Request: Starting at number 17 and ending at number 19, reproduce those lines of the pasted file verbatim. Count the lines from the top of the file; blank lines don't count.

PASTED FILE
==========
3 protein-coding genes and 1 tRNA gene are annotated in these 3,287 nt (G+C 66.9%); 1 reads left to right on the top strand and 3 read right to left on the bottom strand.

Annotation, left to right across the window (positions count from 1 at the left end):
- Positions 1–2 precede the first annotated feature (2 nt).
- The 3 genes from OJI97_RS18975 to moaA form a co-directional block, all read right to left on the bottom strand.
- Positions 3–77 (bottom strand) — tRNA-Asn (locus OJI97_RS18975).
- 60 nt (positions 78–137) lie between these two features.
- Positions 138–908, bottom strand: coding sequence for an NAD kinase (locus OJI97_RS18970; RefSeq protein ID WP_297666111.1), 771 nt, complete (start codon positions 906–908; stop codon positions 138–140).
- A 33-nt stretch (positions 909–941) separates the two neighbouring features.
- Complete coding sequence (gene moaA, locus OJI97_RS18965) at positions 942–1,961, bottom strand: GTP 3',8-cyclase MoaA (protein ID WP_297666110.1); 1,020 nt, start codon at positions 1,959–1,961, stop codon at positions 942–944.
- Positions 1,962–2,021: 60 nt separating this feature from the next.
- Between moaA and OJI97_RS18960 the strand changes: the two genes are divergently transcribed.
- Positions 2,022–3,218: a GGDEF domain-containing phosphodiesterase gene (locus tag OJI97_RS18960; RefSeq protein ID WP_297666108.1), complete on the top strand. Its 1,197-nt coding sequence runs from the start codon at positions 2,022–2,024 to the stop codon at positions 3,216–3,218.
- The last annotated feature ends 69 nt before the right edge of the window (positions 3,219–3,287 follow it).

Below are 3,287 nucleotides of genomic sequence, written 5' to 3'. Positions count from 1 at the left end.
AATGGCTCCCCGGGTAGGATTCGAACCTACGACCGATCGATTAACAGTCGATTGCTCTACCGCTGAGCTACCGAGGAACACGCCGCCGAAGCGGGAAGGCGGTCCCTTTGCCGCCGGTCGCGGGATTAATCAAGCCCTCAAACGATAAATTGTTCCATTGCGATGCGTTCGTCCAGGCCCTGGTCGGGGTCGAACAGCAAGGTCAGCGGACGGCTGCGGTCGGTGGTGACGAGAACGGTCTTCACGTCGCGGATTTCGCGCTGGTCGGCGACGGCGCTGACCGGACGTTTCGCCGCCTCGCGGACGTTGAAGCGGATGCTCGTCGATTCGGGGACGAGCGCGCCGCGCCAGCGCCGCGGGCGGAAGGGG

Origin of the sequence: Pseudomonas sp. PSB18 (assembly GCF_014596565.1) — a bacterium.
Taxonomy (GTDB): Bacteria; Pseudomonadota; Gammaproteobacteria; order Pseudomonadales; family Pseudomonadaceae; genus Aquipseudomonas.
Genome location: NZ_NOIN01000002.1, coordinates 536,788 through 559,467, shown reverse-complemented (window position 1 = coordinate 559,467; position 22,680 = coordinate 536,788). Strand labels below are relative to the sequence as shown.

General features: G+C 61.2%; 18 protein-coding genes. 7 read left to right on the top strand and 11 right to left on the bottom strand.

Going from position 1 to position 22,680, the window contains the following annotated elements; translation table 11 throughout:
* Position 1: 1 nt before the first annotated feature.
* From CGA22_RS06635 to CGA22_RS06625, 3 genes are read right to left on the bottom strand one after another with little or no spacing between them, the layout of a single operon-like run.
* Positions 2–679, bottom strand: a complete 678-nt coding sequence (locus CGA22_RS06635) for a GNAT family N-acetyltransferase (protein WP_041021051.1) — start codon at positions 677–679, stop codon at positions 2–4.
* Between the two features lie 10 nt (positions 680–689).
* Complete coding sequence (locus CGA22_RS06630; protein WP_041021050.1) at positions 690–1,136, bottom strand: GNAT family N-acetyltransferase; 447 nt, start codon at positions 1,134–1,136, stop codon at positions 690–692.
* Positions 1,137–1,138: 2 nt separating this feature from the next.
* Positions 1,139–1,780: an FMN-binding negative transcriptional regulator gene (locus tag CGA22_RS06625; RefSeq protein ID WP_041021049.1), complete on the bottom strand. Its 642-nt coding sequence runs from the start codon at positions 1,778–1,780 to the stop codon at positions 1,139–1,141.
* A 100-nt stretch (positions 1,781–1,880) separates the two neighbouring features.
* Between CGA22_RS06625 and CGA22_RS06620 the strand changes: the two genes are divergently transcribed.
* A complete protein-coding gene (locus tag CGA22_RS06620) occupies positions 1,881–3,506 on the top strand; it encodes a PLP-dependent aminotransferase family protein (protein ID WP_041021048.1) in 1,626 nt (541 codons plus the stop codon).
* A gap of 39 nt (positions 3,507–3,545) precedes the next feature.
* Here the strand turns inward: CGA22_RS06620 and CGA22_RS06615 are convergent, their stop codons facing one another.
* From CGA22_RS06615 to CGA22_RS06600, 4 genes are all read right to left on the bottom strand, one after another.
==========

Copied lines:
Taxonomy (GTDB): Bacteria; Pseudomonadota; Gammaproteobacteria; order Pseudomonadales; family Pseudomonadaceae; genus Aquipseudomonas.
Genome location: NZ_NOIN01000002.1, coordinates 536,788 through 559,467, shown reverse-complemented (window position 1 = coordinate 559,467; position 22,680 = coordinate 536,788). Strand labels below are relative to the sequence as shown.

General features: G+C 61.2%; 18 protein-coding genes. 7 read left to right on the top strand and 11 right to left on the bottom strand.